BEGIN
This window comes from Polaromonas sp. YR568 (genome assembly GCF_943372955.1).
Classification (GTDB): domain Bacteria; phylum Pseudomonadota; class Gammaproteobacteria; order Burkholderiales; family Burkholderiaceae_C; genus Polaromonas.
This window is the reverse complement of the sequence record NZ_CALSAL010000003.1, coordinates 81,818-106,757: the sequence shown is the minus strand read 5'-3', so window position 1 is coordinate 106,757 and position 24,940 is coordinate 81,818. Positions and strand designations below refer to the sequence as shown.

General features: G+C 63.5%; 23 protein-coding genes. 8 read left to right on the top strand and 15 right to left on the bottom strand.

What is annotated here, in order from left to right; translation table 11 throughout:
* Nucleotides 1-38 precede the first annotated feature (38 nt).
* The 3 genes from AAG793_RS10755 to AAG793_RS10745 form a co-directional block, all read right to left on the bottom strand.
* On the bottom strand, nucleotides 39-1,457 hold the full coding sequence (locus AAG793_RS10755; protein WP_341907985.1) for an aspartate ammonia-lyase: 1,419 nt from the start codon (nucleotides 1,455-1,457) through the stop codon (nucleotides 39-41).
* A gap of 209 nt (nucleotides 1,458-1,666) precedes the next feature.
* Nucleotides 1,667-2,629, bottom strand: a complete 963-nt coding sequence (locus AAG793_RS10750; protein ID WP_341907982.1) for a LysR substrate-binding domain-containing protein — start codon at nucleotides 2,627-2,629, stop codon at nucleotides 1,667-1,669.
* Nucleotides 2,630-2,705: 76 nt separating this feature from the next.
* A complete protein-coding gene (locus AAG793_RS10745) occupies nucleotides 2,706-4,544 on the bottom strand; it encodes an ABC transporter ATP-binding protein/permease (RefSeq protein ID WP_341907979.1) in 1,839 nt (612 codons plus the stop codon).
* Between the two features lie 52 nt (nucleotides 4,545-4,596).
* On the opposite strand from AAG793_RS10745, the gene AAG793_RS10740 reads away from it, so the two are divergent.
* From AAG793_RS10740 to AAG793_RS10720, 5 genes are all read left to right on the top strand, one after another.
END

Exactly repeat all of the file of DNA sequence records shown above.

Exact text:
This window comes from Polaromonas sp. YR568 (genome assembly GCF_943372955.1).
Classification (GTDB): domain Bacteria; phylum Pseudomonadota; class Gammaproteobacteria; order Burkholderiales; family Burkholderiaceae_C; genus Polaromonas.
This window is the reverse complement of the sequence record NZ_CALSAL010000003.1, coordinates 81,818-106,757: the sequence shown is the minus strand read 5'-3', so window position 1 is coordinate 106,757 and position 24,940 is coordinate 81,818. Positions and strand designations below refer to the sequence as shown.

General features: G+C 63.5%; 23 protein-coding genes. 8 read left to right on the top strand and 15 right to left on the bottom strand.

What is annotated here, in order from left to right; translation table 11 throughout:
* Nucleotides 1-38 precede the first annotated feature (38 nt).
* The 3 genes from AAG793_RS10755 to AAG793_RS10745 form a co-directional block, all read right to left on the bottom strand.
* On the bottom strand, nucleotides 39-1,457 hold the full coding sequence (locus AAG793_RS10755; protein WP_341907985.1) for an aspartate ammonia-lyase: 1,419 nt from the start codon (nucleotides 1,455-1,457) through the stop codon (nucleotides 39-41).
* A gap of 209 nt (nucleotides 1,458-1,666) precedes the next feature.
* Nucleotides 1,667-2,629, bottom strand: a complete 963-nt coding sequence (locus AAG793_RS10750; protein ID WP_341907982.1) for a LysR substrate-binding domain-containing protein — start codon at nucleotides 2,627-2,629, stop codon at nucleotides 1,667-1,669.
* Nucleotides 2,630-2,705: 76 nt separating this feature from the next.
* A complete protein-coding gene (locus AAG793_RS10745) occupies nucleotides 2,706-4,544 on the bottom strand; it encodes an ABC transporter ATP-binding protein/permease (RefSeq protein ID WP_341907979.1) in 1,839 nt (612 codons plus the stop codon).
* Between the two features lie 52 nt (nucleotides 4,545-4,596).
* On the opposite strand from AAG793_RS10745, the gene AAG793_RS10740 reads away from it, so the two are divergent.
* From AAG793_RS10740 to AAG793_RS10720, 5 genes are all read left to right on the top strand, one after another.